Mike Daly's Trans-Tasman cuisine
There are a few chefs around the world who stand up and recognize new foods and flavours and work with them until they are happy with the results. Sure, lots of chefs work with the same old ingredients and get famous – look at Jamie Oliver with his use of just 5 ingredients – garlic, lime, chilli, olive oil and basil and which are in 90% of his dishes.
But I’ll be presenting the work of a few of the more innovative chefs who explore new flavours over the next little while. Sure, mates like Benjamin Christie, with whom I continue to work all over the world and Mark McCluskey who joined us back in the days of my TV series, Dining Downunder are amongst these chefs. However, they are already well known in the culinary world or have their exposure vehicles like my show, which can be seen on YouTube, Joost or Hulu thanks to Benjamin’s efforts in getting them there.
My intention is to present a few lesser known chefs (not to say that they are not well known in their homelands) who just might become a little better recognized for their passion and commitment. I also invite chefs themselves to send me their ideas and images of their dishes using authentic Australian ingredients and I’ll include those which inspire me even without tasting their creations.
This blog focuses on Mike Daly, an adopted Kiwi Chef with whom I have done a few events in the Land of the Long White Cloud. Mike’s passion for great food has metamorphosed into what he calls Trans-Tasman cuisine.
But I’ll let Mike describe Trans-Tasman cuisine in his own words and I highly recommend that you click on his pic and checkout Mike’s own photography of his trans-Tasman dishes:
What is Trans-Tasman Cuisine?
Trans-Tasman cuisine is an infusion of Australian Aboriginal and New Zealand Maori indigenous foods. These cross over ingredients are then used to create modern day dishes using only the freshest regional produce available from around New Zealand and Australia. These ingredients include kangaroo, wallaby, possum, emu, barramundi and yabbies from Australia and from New Zealand; crayfish, baby paua, green-lip mussels, Waikanae crab, eel, venison.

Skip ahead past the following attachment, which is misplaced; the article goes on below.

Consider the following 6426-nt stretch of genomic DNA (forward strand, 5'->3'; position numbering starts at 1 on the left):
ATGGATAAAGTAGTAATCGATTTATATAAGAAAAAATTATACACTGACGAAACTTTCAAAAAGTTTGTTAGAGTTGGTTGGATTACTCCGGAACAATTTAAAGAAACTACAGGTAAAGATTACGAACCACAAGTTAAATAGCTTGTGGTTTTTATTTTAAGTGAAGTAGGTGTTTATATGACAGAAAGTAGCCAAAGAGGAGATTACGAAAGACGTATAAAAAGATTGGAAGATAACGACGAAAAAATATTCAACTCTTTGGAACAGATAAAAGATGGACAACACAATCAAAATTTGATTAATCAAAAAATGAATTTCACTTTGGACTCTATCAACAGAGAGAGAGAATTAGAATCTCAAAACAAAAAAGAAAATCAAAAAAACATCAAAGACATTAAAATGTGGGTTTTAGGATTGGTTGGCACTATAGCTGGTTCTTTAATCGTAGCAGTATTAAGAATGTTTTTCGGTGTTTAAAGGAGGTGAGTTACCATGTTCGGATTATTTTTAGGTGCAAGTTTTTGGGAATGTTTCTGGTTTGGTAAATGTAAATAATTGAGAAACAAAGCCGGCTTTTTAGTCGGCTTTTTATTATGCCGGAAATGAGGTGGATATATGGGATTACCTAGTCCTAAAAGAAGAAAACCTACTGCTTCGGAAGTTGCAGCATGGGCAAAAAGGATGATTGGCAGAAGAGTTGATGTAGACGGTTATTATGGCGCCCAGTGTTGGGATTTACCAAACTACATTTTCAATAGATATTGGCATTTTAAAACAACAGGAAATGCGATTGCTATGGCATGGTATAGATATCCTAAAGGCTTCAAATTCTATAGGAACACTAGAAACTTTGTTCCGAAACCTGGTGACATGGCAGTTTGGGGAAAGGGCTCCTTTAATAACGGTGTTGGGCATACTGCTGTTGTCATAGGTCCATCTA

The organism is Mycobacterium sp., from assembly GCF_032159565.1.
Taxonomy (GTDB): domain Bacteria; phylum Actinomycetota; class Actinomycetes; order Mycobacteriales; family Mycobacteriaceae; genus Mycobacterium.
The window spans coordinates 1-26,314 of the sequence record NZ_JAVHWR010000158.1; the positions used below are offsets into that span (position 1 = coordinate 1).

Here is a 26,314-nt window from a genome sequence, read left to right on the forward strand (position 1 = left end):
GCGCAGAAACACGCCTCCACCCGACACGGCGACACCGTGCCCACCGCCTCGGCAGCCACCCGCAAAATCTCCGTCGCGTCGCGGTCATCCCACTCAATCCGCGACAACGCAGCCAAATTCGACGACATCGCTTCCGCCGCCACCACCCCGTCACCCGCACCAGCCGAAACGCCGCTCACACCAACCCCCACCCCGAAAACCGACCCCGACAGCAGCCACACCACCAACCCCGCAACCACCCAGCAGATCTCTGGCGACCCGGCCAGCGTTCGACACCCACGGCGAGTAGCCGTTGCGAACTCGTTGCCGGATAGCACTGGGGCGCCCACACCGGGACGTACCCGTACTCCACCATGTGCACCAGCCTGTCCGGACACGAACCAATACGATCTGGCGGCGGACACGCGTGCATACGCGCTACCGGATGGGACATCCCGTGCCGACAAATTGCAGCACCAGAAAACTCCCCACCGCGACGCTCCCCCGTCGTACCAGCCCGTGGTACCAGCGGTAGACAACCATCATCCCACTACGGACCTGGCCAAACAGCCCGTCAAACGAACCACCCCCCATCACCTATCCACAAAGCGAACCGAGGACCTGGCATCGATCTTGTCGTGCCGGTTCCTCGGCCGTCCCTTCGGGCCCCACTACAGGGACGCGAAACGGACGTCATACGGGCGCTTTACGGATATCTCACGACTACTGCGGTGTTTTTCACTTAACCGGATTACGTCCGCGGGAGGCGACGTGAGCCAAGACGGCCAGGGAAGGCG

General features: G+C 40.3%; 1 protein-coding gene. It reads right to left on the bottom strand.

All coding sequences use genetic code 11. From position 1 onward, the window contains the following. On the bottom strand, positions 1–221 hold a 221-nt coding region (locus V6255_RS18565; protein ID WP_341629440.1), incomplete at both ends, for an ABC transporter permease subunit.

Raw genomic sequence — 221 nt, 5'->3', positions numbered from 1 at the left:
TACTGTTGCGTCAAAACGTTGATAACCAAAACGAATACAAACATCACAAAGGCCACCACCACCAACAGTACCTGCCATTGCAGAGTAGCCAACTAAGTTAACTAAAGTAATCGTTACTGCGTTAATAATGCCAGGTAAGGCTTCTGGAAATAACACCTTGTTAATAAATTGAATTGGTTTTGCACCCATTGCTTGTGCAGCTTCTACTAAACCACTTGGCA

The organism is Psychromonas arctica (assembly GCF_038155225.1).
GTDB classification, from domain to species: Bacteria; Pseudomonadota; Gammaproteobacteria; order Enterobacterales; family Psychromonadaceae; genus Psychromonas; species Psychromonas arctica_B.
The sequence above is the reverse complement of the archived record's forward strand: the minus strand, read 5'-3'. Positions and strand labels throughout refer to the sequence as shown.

How does Trans-Tasman Cuisine work?
I take ingredients like Maori horopito pepper and combine it with Australian Alpine pepper. This cross over flavour will then be used to create indigenous flavoured salt, vinegar, oil, chutney, rubs, ice cream and so on. It will also get used as pepper in the kitchen instead of the traditional pepper everyone else uses. I do this with a lot of the other indigenous ingredients and I am enjoying developing new products.
What Indigenous flavours do I use in my Trans-Tasman cuisine?
The authentic Australian ingredients include Lemon myrtle sprinkle, Alpine pepper, wild rosella (raspberry & rhubarb), Forest anise, Forest peppermint, Red Desert Dust (tastes like Cajun spice), Wildfire Spice, Wylde Thyme, Yakajirri (bush tomato mix), Mintbush, Fruit Spice (fruit flavour enhancer), Wattleseed (chocolate, coffee and hazelnut), paperbark (smoky flavours), Rainforest Spice, lemon aspen, desert limes, quandong, Illawarra plum, Gumleaf oil and riberry confit (cinnamon & clove).
From New Zealand, the Maori and some conventional NZ foods include; Kawakawa, horopito, flax seed (harakeke), karengo (NZ seaweed), avocado oil, manuka, seakelp, piko piko (native NZ fern), NZ horseradish, Titoki liqueur, kawakawa beer, NZ macadamia products, NZ honey products, nasturtium, South Island lavender and some other kiwi ingredients are used to keep this cuisine exciting.
Why Trans-Tasman food?
The main reason why I like using these ingredients is the fact that every single ingredient has many different flavour profiles and this, in turn, makes it easier for me to come up with new recipe ideas. My passion for food drives me to think outside the square and to strive to be innovative. I like to be doing something very different from the guy next door. When I first arrived in New Zealand in 2000 I was excited to discover ingredients that were new to me and my creative juices were set alight. By 2005 my Trans-Tasman Cuisine was born…